Sunday, April 11, 2010


By D.E.Levine

Director: Rainer Werner Fassbinder
Writer: Rainer Werner Fassbinder and Fritz Muller-Scherz(screenplay); Daniel F. Galouye(novel "Simulacron-3")
Cast: Klaus Luwitsch, Barbara Valentin, Mascha Rabben, Karl Heinz Vosgerau, Worfgang Schenck, Gunter Lamprecht, Ulli Lommel, Adrian Hoven, Ivan Desny, Joachim Hansen, Kurt Raab, Margit Carstensen, Ingrid Caven, Gottfried John, Rudolf Lenz, Lilo Pempeit, Heinz Meier, Peter Chatel, Rainer Hauer et al.
Producers: Peter Marthesheimer and Alexander Wesemann
Original Music: Gottfried Hungsberg
Running Time: 205 Minutes
Country of Origin: Germany
Language: German
Genre: Sci-Fi, Crime, Mystery

Rainer Werner Fassbinder was brilliant, innovative and ahead of his time in both thought and product. When he died of a drug overdose in 1982 he was only 37 but he left behind 40 films.

Now, New Yorkers will be treated to the American premiere of his 1973 film, World on a Wire. True, the story was taken from an existing novel (Simulacron-3), but the film the 28-year old Fassbinder completed and showed only once in October 1973 on German television, was and is ahead of its time in concept, sets and predictions.

Lovingly restored by the Fassbinder Foundation and the Museum of Modern Art restoration experts, under the supervision of Michael Ballhaus, the original cinematographer, the film will be shown at MOMA April 14th through April 19th (check

Without the 3D effects of modern films and the carefully choreographed fight scenes of science fiction and action movies, the film still manages to achieve thought-provoking effects by presenting virtual-reality immersion via a "super" computer.

Watching the film without any previous exposure to either the film or original book, I was strongly reminded of both The Matrix and The Matrix Revisited as the characters enter an alternate universe via computer simulation controlled by human thought and brain waves.

The film centers on a cybernetics firm that has created a miniature world that is populated by "identity units." The firm's scientists are unaware that the identity units are controlled from above.

Researcher Fred Stiller discovers that the world he knows and believes to be the real world may actually be a simulation. Although Fassbinder and his co-writer Fritz Muller-Scherz knew very little about computers, they were fascinated by the question of what constitutes the real world as opposed to artificial worlds.

While he had never tackled science fiction before, World on a Wire proved to be a fertile working environment where Fassbinder combines his previously used themes of power, dependence, exploitation and manipulation.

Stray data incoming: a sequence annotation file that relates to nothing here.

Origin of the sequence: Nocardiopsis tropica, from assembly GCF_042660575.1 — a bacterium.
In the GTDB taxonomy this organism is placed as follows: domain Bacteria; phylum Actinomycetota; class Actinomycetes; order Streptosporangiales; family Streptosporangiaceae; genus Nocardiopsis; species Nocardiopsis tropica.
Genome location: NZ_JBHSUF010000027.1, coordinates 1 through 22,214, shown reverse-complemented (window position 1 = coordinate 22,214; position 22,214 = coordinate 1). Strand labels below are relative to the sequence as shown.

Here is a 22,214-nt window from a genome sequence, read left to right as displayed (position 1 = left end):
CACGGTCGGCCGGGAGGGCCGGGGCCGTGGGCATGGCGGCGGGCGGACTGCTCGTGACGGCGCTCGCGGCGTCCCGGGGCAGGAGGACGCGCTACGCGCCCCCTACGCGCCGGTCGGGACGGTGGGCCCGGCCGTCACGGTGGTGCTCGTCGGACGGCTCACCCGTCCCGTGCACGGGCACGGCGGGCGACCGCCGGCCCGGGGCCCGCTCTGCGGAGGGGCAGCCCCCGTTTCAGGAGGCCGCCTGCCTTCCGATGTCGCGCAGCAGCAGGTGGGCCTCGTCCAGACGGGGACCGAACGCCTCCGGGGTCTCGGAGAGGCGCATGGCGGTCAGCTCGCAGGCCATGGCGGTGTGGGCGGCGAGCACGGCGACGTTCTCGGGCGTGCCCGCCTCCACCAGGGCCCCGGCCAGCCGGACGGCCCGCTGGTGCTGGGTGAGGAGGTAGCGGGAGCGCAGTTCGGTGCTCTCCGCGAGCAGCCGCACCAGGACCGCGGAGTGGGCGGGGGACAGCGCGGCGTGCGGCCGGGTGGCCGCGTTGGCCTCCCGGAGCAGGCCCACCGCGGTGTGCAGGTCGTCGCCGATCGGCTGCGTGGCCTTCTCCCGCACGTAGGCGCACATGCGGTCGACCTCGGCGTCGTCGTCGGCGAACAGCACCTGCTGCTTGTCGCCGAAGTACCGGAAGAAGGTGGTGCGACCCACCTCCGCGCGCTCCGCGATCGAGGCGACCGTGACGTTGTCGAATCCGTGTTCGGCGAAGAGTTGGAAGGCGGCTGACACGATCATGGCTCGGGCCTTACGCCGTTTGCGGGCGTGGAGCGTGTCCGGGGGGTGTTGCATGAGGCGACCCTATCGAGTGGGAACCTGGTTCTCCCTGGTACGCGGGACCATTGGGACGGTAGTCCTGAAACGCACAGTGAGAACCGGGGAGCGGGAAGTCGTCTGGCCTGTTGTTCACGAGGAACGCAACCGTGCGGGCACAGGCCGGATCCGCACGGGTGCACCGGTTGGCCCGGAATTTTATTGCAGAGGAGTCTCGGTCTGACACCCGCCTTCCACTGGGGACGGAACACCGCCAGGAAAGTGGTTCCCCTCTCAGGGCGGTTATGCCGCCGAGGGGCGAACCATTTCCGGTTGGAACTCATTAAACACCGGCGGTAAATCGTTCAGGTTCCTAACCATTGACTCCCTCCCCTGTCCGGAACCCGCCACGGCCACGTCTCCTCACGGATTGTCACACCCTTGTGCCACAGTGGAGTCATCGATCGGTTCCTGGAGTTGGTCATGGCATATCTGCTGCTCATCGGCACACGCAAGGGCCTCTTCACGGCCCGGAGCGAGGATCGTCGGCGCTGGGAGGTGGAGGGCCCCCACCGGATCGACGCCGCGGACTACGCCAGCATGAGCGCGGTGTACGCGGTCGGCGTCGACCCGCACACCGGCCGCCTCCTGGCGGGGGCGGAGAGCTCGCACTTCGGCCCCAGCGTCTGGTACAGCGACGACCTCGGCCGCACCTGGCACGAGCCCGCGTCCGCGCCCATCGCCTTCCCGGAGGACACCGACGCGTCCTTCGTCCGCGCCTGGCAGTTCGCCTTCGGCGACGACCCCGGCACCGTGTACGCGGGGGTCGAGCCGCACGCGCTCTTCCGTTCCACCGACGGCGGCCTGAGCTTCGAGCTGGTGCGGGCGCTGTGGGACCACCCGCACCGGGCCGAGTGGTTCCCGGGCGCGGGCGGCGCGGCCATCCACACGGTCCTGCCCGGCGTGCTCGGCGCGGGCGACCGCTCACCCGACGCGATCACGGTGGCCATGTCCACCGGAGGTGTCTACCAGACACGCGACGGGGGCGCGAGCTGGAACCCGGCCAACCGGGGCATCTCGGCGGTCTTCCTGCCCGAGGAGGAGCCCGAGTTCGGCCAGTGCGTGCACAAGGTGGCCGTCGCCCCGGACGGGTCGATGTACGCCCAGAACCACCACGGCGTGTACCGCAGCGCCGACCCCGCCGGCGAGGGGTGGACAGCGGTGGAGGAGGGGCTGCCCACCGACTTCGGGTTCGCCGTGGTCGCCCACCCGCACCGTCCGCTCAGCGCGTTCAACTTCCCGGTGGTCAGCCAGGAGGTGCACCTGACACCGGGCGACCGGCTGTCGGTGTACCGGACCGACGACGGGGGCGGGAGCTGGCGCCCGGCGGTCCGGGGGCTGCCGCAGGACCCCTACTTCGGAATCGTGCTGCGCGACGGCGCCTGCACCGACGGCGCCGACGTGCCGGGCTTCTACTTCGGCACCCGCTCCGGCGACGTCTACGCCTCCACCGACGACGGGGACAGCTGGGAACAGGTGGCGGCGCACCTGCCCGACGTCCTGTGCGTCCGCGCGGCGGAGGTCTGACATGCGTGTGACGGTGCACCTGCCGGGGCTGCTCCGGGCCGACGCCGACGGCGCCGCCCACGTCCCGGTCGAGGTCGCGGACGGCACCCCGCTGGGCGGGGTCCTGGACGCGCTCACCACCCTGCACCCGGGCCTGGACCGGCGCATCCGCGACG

Throughout the film there are constant mind games, but the viewer is never certain of what is real and what isn't.

When the Director of Research dies under mysterious circumstances and the Director of Security Services disappears, Stiller starts a search to find out what happened to each and is faced with the realization that either they didn't exist or his world is being controlled and people and events deleted.

The film's building suspense is enhanced by the original score and the superb acting, which seems perfectly natural although Fassbinder was dealing with behavioral modeling and social control concepts that were fairly horrifying to society at the time.

The original book forecast a world in which Madison Avenue advertisers and political pollsters took control and influenced public thought and action. Today, in 2010, we have to ask ourselves based on recent occurrences, how much of that forecast has already come true?

Because he didn't have the modernistic buildings needed for sets, Fassbinder spent his weekends filming in Paris where he could use the underground shopping malls and the high rise architecture to create his future world.

The night club scenes were shot at the Alcazar, a night club where Fassbinder hung out and after becoming friendly with the performers, filmed them in their actual performances. While not screen actors, they were actual night club performers and their authenticity comes across on screen.

During the week he returned to Germany to work on stage productions and another movie. His energy and wealth of ideas and creativity seems endless.

World on a Wire has chic, modern furnishings and costumes. The sets have lots of glass and mirrors to show the uncertainty of what's real and what's a reflection.

Every scene seems to show reflections of characters, mirror images of faces and bodies.

Tremendous detail is paid to the costumes, the textures, fabrics and minute details whether a man's velvet suit or a woman's fashionably coordinated outfit.

The performances are riveting and totally believable although both members of the Fassbinder Foundation and the cast commented that Klaus Lowitsch drank heavily and apparently gave his best performances when drunk.

Although he didn't consider World on a Wire to be among his best, Fassbinder had expressed hope that some day the film would be released theatrically. Now, having had a recent premiere in Berlin and coming to the MOMA, Fassbinder's wish is finally being realized.